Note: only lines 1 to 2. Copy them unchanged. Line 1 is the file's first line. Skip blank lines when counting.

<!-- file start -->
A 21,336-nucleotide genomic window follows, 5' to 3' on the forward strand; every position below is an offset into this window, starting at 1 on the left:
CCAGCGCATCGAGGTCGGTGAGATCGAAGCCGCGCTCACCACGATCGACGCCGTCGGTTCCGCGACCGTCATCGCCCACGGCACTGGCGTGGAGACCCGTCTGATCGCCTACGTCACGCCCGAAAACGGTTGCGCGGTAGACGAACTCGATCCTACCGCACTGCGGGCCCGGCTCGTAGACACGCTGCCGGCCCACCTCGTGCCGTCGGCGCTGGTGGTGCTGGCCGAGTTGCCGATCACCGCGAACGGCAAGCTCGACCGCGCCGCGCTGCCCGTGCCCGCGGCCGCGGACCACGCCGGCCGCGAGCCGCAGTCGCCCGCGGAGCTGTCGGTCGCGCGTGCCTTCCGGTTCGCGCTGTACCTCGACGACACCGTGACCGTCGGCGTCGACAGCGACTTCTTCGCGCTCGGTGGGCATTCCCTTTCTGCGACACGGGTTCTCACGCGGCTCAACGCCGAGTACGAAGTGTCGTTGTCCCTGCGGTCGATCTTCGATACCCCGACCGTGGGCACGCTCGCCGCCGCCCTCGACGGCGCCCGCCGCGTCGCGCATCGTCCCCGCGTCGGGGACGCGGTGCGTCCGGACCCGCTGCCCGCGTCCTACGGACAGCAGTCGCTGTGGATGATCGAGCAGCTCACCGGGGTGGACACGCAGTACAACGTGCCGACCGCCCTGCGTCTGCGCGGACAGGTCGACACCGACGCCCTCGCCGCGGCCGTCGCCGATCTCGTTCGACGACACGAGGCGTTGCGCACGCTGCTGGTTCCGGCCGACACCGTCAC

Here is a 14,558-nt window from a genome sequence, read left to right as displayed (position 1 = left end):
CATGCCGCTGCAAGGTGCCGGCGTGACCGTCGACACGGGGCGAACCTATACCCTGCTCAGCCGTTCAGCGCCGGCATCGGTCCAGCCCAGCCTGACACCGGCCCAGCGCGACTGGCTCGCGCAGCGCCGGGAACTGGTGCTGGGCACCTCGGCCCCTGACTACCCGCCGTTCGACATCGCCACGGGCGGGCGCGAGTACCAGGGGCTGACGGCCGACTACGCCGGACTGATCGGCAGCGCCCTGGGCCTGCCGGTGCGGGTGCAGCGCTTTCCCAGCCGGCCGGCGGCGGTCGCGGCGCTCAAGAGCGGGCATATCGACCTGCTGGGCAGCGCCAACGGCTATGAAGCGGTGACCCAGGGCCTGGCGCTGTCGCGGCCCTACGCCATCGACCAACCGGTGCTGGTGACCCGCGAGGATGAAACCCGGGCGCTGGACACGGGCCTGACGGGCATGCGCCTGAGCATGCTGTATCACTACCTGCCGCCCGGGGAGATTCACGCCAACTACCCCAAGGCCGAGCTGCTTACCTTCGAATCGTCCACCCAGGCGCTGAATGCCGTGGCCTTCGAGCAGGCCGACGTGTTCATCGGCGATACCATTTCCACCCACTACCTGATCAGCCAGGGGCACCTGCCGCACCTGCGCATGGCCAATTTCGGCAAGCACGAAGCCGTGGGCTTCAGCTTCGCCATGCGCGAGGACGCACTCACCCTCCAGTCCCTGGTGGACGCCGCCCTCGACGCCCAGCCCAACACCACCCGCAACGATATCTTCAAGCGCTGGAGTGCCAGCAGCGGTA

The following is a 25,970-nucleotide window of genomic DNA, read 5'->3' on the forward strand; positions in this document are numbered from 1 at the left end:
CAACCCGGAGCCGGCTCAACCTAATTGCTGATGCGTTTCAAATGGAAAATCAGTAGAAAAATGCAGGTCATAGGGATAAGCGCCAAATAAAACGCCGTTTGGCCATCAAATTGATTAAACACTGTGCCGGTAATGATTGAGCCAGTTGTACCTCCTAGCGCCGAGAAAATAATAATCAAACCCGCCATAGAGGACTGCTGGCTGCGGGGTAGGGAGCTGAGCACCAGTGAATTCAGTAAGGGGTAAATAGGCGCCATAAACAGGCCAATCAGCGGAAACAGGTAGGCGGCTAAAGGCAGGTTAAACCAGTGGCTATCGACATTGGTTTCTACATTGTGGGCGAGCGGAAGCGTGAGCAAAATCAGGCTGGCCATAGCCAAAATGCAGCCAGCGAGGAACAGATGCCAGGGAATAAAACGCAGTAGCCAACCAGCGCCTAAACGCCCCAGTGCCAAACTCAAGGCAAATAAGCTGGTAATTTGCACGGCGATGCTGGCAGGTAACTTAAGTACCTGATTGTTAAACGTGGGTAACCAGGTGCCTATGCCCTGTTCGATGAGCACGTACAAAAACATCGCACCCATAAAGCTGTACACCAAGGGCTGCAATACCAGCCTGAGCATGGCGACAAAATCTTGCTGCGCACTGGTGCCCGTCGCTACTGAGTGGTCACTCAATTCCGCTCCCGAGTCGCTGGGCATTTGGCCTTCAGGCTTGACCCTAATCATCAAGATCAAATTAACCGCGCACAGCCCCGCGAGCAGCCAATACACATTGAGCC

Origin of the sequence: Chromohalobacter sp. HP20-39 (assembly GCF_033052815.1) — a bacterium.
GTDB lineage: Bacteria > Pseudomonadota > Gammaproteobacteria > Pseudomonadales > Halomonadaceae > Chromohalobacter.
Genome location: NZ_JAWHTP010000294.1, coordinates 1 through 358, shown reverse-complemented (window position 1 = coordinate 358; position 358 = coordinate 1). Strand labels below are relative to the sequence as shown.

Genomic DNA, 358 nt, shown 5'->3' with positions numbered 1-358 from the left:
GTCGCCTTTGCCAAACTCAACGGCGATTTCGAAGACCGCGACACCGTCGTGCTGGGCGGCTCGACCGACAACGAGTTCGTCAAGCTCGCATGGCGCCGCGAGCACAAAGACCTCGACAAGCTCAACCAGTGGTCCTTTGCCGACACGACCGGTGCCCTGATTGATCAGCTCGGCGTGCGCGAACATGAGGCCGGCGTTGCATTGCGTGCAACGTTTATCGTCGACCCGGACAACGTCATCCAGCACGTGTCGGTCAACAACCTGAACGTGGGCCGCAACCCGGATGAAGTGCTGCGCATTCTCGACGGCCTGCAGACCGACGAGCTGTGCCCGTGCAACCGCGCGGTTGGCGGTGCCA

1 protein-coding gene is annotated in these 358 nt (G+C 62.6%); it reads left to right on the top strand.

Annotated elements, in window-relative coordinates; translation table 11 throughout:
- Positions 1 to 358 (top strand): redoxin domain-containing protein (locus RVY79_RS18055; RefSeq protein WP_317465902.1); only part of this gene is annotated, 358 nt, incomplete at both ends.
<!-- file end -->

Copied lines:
A 21,336-nucleotide genomic window follows, 5' to 3' on the forward strand; every position below is an offset into this window, starting at 1 on the left:
CCAGCGCATCGAGGTCGGTGAGATCGAAGCCGCGCTCACCACGATCGACGCCGTCGGTTCCGCGACCGTCATCGCCCACGGCACTGGCGTGGAGACCCGTCTGATCGCCTACGTCACGCCCGAAAACGGTTGCGCGGTAGACGAACTCGATCCTACCGCACTGCGGGCCCGGCTCGTAGACACGCTGCCGGCCCACCTCGTGCCGTCGGCGCTGGTGGTGCTGGCCGAGTTGCCGATCACCGCGAACGGCAAGCTCGACCGCGCCGCGCTGCCCGTGCCCGCGGCCGCGGACCACGCCGGCCGCGAGCCGCAGTCGCCCGCGGAGCTGTCGGTCGCGCGTGCCTTCCGGTTCGCGCTGTACCTCGACGACACCGTGACCGTCGGCGTCGACAGCGACTTCTTCGCGCTCGGTGGGCATTCCCTTTCTGCGACACGGGTTCTCACGCGGCTCAACGCCGAGTACGAAGTGTCGTTGTCCCTGCGGTCGATCTTCGATACCCCGACCGTGGGCACGCTCGCCGCCGCCCTCGACGGCGCCCGCCGCGTCGCGCATCGTCCCCGCGTCGGGGACGCGGTGCGTCCGGACCCGCTGCCCGCGTCCTACGGACAGCAGTCGCTGTGGATGATCGAGCAGCTCACCGGGGTGGACACGCAGTACAACGTGCCGACCGCCCTGCGTCTGCGCGGACAGGTCGACACCGACGCCCTCGCCGCGGCCGTCGCCGATCTCGTTCGACGACACGAGGCGTTGCGCACGCTGCTGGTTCCGGCCGACACCGTCAC